Is Financial Analysis Doomed? The Birth of “Reactive Valuation” Analysis

Paul A. Griffin, Mohammedi Padaria


The purpose of this paper is to examine how firms’ information landscape has changed in recent years and why this could be problematic for those engaged in financial analysis and equity valuation. Our central contention is that two main forces of change – lower information costs and faster information processing – have completely disrupted the traditional concept of financial analysis. In response to this disruption, financial analysis will now increasingly take the form of “reactive valuation.” In addition to examining our main contention, we introduce a new term into the literature, called “reactive valuation,” which we define as the ultra short-term valuation of an equity, lasting from a few seconds to a few hours, based on information primarily published through social media channels. It may be later corroborated by factually based information or remain unsubstantiated. It may or may not be from an authoritative source. It also may not relate clearly or directly to the valuation of the underlying asset. However, based mostly on the tools of artificial intelligence and natural language processing, “reactive valuation” will invariably provide an opportunity for statistical arbitrage during the short time it takes for the market to digest the information. Financial analysts who survive these two forces of change will have detailed knowledge of this new form of financial analysis.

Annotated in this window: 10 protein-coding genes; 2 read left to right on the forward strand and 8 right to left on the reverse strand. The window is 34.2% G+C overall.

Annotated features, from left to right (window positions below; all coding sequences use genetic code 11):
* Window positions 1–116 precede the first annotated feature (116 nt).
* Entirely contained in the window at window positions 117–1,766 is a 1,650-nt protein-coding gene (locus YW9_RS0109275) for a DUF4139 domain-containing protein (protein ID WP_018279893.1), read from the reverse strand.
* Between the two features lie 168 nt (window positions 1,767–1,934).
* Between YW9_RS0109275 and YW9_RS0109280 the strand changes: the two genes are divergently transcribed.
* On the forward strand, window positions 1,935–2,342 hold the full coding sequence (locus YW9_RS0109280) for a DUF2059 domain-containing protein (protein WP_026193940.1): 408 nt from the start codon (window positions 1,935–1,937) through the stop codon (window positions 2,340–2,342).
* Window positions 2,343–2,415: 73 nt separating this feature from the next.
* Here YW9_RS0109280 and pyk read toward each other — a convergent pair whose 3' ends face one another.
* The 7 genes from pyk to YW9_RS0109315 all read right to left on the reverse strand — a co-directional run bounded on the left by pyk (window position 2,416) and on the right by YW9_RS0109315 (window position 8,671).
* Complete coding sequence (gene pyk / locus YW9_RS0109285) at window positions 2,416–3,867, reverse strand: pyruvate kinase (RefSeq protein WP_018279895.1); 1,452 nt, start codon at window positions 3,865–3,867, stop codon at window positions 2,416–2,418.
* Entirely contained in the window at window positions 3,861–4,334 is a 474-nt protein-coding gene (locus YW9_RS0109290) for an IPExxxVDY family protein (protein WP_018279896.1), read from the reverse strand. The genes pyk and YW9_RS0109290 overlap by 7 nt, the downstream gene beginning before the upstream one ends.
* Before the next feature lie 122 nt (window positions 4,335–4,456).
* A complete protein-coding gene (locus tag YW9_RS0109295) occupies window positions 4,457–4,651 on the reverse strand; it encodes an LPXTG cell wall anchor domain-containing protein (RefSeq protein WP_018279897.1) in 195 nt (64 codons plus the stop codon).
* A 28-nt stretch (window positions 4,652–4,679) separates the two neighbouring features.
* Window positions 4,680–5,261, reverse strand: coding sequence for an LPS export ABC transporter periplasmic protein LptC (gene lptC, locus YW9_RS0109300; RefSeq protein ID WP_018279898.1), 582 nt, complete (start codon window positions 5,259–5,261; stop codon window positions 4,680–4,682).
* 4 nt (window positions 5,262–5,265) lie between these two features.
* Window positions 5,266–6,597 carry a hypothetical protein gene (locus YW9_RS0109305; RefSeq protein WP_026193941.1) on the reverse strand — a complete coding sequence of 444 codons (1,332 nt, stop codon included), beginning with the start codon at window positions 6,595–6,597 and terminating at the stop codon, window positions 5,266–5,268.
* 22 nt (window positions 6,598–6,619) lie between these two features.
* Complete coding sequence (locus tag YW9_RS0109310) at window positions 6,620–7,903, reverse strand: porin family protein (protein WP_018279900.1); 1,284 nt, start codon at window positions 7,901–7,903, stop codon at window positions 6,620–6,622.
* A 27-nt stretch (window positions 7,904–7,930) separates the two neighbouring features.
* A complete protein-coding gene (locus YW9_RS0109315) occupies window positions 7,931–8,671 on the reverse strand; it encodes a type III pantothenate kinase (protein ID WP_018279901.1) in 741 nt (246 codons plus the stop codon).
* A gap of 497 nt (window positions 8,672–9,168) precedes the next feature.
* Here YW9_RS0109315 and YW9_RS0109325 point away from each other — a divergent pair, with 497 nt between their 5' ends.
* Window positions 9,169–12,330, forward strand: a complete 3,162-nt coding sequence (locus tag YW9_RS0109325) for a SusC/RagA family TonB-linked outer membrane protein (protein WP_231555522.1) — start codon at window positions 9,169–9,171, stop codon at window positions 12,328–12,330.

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Accounting and Finance Research
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